Cigarette Smuggling Soars in Minnesota After Big Tax Hike
Cigarette smuggling has soared since Minnesota imposed a $1.60 per pack excise tax increase in 2013, propelling the state to fifth highest for the crime in a new Tax Foundation and Mackinac Center for Public Policy report.
The study shows smuggled smokes accounted for more than a third of cigarettes–36 percent–consumed in Minnesota in 2014, leading to an estimated $313 million loss in revenue due to tax evasion and avoidance by so-called border shopping.
“Minnesota’s big leap in the ranks of smuggling states is no surprise,” said Michael LaFaive, Mackinac Center Fiscal Policy Director and co-author of the report. “As tax differentials increase between states, so too does the opportunity make or save a buck.”
The results come as the Dayton Administration seeks to ramp up efforts to combat cigarette smuggling in the tax bill introduced this week.
“The department cannot verify the findings of this study,” said Ryan Brown, Department of Revenue spokesman. “We will continue to focus enforcement activities on those who attempt to evade the cigarette tax and will use the resources available and our partnerships with local, state, and federal entities to uniformly enforce the state’s cigarette tax laws.”
The peer-reviewed study compares the number of smokers in a state to legal sales of cigarettes, often revealing much lower sales than would be expected for the state’s smoking population. Anti-smoking groups say the gap shows higher cigarette taxes work by cutting consumption.
But the study’s authors maintain widespread cigarette smuggling accounts for most of the variance, an unintended consequence of state taxes that now total $3.59 a pack in Minnesota. The results include legally purchased cigarettes from bordering states like North Dakota, which draws many Minnesotans with a 44 cents a pack excise tax.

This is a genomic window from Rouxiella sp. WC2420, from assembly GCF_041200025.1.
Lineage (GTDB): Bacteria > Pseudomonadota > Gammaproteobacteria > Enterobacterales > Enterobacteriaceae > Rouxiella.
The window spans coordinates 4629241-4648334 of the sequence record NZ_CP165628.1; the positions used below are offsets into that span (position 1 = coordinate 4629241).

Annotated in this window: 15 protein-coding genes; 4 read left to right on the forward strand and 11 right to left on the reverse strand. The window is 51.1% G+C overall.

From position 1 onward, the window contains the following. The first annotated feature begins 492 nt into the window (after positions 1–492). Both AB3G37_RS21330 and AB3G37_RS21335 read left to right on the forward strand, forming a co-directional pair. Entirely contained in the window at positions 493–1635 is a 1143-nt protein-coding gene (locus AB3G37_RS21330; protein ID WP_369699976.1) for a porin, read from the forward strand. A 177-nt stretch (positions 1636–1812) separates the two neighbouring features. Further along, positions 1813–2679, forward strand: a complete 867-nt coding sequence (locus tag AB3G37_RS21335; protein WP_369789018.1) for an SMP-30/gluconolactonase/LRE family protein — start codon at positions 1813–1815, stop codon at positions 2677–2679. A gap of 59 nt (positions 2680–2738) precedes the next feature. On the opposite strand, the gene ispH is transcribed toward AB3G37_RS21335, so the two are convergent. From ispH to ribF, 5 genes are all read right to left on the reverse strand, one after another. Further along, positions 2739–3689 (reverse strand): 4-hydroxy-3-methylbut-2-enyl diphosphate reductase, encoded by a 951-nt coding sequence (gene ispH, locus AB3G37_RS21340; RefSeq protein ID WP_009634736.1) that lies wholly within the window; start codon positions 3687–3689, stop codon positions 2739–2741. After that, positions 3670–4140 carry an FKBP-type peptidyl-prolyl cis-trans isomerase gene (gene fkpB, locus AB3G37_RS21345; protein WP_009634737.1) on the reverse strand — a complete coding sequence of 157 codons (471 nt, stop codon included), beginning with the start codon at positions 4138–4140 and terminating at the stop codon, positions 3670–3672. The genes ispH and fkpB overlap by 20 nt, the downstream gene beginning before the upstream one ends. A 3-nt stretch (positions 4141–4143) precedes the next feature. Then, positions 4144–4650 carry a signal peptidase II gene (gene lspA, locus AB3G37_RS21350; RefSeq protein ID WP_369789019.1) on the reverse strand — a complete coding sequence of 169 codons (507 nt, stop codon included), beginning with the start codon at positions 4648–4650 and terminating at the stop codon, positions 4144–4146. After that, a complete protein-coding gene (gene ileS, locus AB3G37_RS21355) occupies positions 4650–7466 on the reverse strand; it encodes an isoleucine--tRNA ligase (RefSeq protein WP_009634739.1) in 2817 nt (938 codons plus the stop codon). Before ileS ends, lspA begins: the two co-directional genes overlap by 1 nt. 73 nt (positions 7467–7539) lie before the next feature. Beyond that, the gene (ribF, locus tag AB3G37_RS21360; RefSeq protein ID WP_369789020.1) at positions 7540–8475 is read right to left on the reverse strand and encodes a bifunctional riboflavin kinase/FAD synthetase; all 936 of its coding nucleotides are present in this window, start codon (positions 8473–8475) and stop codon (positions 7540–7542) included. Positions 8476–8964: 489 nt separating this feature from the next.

“The naive hope of Minnesota legislators to greatly improve health consequences is undermined by the act of smuggling they helped create,” LaFaive said. “Most people aren’t quitting, they are just acquiring their tobacco elsewhere.”
Previously Minnesota ranked 16th with an estimated cigarette smuggling rate of about 18 percent.
State officials have acknowledged Minnesota’s worsening black market, estimating in a 2009 report that the crime deprives the state of up to eight percent of cigarette excise tax collections.
In the past year and a half, Minnesota Department of Revenue investigators have publicized several cases brought against individuals involving alleged possession of unstamped or untaxed tobacco products obtained from out-of-state wholesalers and unlicensed distributors.
Overall cigarette tax collections increased from $369 million in 2013 to $575 million in 2014, but dropped back to $567 million in 2015.
But the new study concludes cutting cigarette excise taxes would be a more effective way to combat illicit cigarette sales and border shopping. Minnesota’s excise tax has increased another 17 cents per pack since 2014, due to a provision that ties the rate to inflation. The legislature passed a bill to eliminate the automatic increase last year, but the measure died on Gov. Mark Dayton’s desk.
“Consumers are not sheep lining up to be sheered and seek less expensive alternatives to products for which they have a strong preference elsewhere,” according to LaFaive. “Lower taxing jurisdictions may include North Dakota, Indian reservations or the Internet. Well-meaning consumers may actually pay full freight, not realizing they’re buying cigarettes trucked in from distant tobacco states like Virginia.”
The top five states with the highest inbound smuggling rates include New York (55 percent), Arizona (50 percent), New Mexico (46 percent), Washington (45 percent) and Minnesota (36 percent).